A mud volcano as an Earthquake Environmental Effect?

On 24 September a shallow M7.7 earthquake rattled Pakistan. At least 300 people died and thousands of houses, most of them adobe, collapsed in Balochistan Province. The quake was felt as far away as Muscat (Oman) and New Delhi (India). Epicentral intensities reached up to IX. The earthquake appeared to be a strike slip event. Soon the media reported on an amazing effect of the quake – in roughly 400 km distance a new island appeared few hundred meters off Gwadar. Continue reading “A mud volcano as an Earthquake Environmental Effect?”

Shallow M3.0 earthquake in W Germany, near ex-NPP Mülheim-Kärlich

A shallow (12 km) earthquake of magnitude ML3.0 occurred this morning in W Germany near Koblenz in Ochtendung. According to the Geological Survey of Baden Württemberg, the magnitude was ML2.6 only, but the quake was preceded by few minor events (M<2.0) on 9 April and 14 April. Local news (The Rhein Zeitung) report that some people felt the event and that birds were afraid. This earthquake didn’t cause any damage, but it’s interesting in another way: Its epicentre is only 8 km away from the former nuclear power plant (NPP) Mülheim-Kärlich. Continue reading “Shallow M3.0 earthquake in W Germany, near ex-NPP Mülheim-Kärlich”

What’s up? The Friday links (56)

It’s been a while since the last Friday links, so today’s list is rather long. Of course the Russian meteoroid-meteor-meteorite (yes, in this order!) was an absolutely amazing, though destructive phenomenon. The air blast was registered equivalent to an earthquake of magnitude 2.7. Read Livescience’s article here and read this text to get to know about meteors and seismograms in general. Continue reading “What’s up? The Friday links (56)”

What’s up? The Friday links (55)

We’ve seen several magnitude 6 earthquakes last week. On 28 Januar, a shallow M6.1 strike-slip event occurred in eastern Kazakhstan. A little surprise only, we knew about thrust mechanisms in this area, but of course some strike-slip movements do not change the big picture. Would be interesting to check for surface ruptures. This is, by the way, the study area of our friend and colleague Angela Landgraf. Maybe we can convince her to write something about the paleoseismological background of that area? Continue reading “What’s up? The Friday links (55)”

What’s up? The Friday links (54)

Something many people have been waiting for happened last week. Judge Marco Billi explained his verdict in the L’Aquila case. In a 950 page document he published the so-called “motivazione”, stating that “the deficient risk analysis was not limited to the omission of a single factor, but to the underestimation of many risk indicators and the correlations between those indicators.” This should have been understood by the scientists, but instead they delivered a “superficial, approximate and generic” analysis. Continue reading “What’s up? The Friday links (54)”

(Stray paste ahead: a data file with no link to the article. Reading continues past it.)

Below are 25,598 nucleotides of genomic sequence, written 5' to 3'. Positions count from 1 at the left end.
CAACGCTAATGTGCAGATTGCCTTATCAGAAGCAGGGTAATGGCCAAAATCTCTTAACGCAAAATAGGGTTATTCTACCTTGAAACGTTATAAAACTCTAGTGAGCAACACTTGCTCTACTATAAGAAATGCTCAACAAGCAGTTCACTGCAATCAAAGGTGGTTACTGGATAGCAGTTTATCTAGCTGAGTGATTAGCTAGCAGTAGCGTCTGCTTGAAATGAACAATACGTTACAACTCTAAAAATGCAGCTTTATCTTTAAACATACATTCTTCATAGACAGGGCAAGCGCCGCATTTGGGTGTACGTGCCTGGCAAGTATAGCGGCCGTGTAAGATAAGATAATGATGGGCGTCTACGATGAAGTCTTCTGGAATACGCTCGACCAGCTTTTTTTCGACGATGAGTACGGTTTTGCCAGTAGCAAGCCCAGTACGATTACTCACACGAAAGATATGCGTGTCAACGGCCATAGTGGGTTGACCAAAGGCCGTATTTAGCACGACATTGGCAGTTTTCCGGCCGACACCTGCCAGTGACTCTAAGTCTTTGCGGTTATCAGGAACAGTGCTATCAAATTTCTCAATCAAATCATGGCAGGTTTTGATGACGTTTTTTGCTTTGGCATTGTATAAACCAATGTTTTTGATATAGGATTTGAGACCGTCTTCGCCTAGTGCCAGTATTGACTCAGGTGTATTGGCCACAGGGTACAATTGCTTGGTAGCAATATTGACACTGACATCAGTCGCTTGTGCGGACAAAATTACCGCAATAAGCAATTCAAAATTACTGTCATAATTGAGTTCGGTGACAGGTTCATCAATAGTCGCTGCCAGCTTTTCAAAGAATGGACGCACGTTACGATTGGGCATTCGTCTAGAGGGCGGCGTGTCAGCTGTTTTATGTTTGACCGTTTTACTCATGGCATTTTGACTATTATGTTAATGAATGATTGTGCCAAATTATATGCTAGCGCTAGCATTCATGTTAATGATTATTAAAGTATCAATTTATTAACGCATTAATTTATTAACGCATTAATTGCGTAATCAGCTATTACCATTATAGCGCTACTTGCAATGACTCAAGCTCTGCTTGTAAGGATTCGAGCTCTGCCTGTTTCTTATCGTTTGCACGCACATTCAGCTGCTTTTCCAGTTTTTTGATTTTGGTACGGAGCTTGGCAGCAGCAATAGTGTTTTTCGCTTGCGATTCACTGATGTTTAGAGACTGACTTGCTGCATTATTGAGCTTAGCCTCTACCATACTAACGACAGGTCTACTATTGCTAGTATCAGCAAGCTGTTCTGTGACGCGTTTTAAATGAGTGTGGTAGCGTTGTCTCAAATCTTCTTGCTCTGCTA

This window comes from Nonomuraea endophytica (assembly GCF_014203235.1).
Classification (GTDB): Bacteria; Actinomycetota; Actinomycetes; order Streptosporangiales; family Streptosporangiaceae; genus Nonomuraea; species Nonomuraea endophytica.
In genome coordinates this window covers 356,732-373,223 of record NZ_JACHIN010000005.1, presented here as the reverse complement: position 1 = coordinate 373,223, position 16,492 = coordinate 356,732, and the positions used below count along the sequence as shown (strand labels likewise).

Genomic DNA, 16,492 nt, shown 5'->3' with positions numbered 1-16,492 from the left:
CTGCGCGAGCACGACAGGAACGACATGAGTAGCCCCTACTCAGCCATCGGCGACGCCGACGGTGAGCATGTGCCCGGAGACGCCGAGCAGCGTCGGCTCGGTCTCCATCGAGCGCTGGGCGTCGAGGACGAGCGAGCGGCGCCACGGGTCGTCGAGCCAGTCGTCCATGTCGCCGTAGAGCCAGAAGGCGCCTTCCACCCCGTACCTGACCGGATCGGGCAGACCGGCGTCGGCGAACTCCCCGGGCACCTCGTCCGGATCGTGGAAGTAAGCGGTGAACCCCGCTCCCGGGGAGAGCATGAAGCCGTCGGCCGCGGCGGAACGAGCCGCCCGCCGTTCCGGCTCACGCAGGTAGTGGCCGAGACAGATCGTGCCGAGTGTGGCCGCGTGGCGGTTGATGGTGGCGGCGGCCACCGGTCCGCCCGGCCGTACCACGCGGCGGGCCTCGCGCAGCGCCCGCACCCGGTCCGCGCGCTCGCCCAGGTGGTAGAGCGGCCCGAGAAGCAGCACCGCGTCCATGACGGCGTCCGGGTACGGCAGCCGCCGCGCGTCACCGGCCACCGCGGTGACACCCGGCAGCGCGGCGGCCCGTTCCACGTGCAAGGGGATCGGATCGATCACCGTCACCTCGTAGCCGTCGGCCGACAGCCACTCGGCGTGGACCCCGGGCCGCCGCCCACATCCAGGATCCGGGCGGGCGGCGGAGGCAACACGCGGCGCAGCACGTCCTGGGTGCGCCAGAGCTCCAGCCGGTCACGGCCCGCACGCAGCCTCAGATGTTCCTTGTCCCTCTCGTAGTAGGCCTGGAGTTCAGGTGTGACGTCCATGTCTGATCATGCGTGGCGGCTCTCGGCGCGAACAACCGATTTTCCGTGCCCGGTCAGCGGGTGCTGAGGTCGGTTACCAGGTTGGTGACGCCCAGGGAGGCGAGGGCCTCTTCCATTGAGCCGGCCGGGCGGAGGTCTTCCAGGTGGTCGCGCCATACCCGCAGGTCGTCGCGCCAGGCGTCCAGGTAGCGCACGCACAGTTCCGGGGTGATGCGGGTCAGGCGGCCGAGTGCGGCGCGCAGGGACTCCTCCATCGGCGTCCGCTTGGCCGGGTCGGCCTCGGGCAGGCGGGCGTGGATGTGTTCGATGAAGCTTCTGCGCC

What’s up? The Friday links (51)

I am not entirely sure why the following video was produced, what it is aiming for and if it should be used in geoscience education, but I like it. It very nicely illustrates what a green potato would experience if it was on a cruise ship, from there went down to the seafloor with a yellow submarine, was trapped by a submarine landslide and subducted into the Calabrian Arc and then by using a time machine spit out by Stromboli volcano or so. I always wanted to learn about this. Continue reading “What’s up? The Friday links (51)”

What’s up? The Friday links (46)

For me the most important geo news this week was the court decision on the L’Aquila trial on Monday. A local court sentenced six scientists and one official for manslaughter to six years in prison – 2 years more than claimed by the prosecutor. Even though the scientists may not have found the best words to describe the earthquake hazard in L’Aquila, the decision is ridiculous in my opinion and caused an outcry throughout the scientific community. Especially the consequences for any risk assessment and public information might be fatal. I am really concerned. In the following I link to some blog posts that I found particularly interesting:

Continue reading “What’s up? The Friday links (46)”

What’s up? The Friday links (37)

The early bird registration for the Acambay2012 workshop ends on 1 July. Until then, you pay max $190, later it will be up to $250. The 3rd INQUA-IGCP567 International Workshop on Active Tectonics, Paleoseismology and Archaeoseismology takes place in Morelia, Mexico, from 19 – 24 November 2012. It is held due to the 100th anniversary of the Acambay earthquake (1912). Check the workshop website for more information, this will be a great meeting, I am sure, so I will go there. Continue reading “What’s up? The Friday links (37)”